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2013 female race winner Mandy Dreyer of Dundas poses after her second consecutive P2A victory.

Road race rolls into Ancaster April 27

By Debra Downey, Senior Editor

Organizers of the 21st  Paris to Ancaster Bicycle Race (P2A) are in gear once again to ensure riders are challenged by some of the roughest terrain the area has to offer.

The road race is set to roll through farm lanes and fields, trails and gravel roads on Sunday, April  27, beginning at 9:45 a.m.

Race co-chair John Thorpe said, as in years past, both recreational cyclists and more experienced riders can expect muddy and sometimes gruelling conditions this spring.

“As normal, they can look forward to mud,” said Thorpe. “But it’s a good, fun and hard race to start the season.”

Inspired by France’s Paris-Roubaix Cycling Race, P2A presents a similar style of cyclo-cross racing. Combined with unpredictable spring weather and a large field of riders, the event has become a classic race experience for both average riders and Canadian Olympians.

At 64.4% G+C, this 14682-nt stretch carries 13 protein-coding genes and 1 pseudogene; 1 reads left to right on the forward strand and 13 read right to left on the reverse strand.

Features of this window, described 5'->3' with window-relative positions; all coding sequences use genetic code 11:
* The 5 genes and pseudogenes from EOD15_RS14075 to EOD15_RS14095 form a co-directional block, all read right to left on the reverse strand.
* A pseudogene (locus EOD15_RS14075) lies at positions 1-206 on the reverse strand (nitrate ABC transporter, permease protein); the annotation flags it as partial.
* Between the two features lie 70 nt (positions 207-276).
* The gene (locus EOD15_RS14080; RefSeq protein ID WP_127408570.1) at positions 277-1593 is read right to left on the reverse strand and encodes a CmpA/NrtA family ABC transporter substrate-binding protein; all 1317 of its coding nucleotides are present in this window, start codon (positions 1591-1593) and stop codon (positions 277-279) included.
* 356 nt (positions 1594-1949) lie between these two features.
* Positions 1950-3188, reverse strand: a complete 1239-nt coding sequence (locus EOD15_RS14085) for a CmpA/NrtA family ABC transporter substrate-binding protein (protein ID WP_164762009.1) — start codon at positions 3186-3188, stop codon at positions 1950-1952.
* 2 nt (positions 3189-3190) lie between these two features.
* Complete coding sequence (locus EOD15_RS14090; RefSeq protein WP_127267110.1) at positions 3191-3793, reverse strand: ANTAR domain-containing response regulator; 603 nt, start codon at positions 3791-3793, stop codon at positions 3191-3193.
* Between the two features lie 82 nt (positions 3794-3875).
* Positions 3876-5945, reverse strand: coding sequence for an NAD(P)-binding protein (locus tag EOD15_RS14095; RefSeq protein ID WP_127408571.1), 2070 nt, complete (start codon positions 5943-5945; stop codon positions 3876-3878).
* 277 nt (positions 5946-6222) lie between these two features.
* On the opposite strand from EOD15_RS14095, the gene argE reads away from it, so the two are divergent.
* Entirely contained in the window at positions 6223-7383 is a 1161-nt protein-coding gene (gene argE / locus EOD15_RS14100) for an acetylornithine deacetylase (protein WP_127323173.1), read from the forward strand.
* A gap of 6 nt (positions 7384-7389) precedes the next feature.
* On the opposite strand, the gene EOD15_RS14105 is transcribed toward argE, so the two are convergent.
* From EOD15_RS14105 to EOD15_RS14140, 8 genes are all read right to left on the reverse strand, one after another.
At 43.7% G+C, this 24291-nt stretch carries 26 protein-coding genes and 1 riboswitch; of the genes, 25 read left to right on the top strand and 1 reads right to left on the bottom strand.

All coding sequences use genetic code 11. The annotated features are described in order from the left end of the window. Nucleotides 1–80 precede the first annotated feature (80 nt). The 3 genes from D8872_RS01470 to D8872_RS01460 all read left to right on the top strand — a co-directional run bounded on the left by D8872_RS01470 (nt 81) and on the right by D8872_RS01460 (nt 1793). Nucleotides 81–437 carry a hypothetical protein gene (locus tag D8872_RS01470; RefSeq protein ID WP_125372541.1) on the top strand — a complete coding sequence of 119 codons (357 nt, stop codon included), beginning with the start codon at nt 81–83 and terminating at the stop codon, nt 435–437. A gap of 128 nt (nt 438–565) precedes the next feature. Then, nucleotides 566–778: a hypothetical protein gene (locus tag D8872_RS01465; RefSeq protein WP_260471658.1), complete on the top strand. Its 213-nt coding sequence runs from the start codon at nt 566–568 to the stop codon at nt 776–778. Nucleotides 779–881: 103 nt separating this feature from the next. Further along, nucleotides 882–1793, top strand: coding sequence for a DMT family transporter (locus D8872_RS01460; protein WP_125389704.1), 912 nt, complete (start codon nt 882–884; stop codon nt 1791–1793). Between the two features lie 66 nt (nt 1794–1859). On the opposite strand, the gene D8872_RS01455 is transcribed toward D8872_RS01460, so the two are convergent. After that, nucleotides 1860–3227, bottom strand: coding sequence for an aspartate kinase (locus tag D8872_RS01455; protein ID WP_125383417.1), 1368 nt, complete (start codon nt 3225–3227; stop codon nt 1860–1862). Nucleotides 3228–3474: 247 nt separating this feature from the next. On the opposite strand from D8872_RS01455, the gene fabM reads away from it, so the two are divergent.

Thorpe said P2A began more than two decades ago with 246 entrants and has grown steadily by about 200 participants each year. Last year, 2,300 brave souls tested their meddle against tough terrain.

P2A features two races – a 70-kilometre race from Paris and a 40-kilometre race from St. George. Both races end at the Ancaster community centre on Jerseyville Road, with an awards ceremony at 3 p.m.

Following the tradition set on last year’s 20th anniversary, the race will feature an Olympic Experience VIP package that enables riders to set out on the first wave alongside Olympians and other Canadian cycling stars.

A portion of the proceeds from the VIP package, plus entrance fees, will help build the 2015 Pan Am Velodrome in Milton.  Thorpe said a $20,000 donation to the velodrome followed last year’s race, and he and co-organizer Tim Farrar hope to match or surpass that amount for 2014.P2A has committed to raising a total of $70,000 for the velodrome.

Olympians who have already signed on for this year’s P2A include Curt Harnett, Gord Singleton and Leigh Hobson, along with cycling stars like Justine Lindine, Mike Garrigan, and Aaron Schooler,

Thorpe said young cyclists are invited to join the Kids Let’s Ride! course, presented in conjunction with Hamilton Youth Cycling. Limited to about 25 participants, Kids Let’s Ride! features instruction by Leigh Hobson, who represented Canada at the  2008 Summer Olympics in Beijing.

Early bird registration for P2A is available at a discounted price until March 31. Thorpe said more than 1,200 entrants have signed up for the challenge.

For more information, visit parisancaster.com.

 

 

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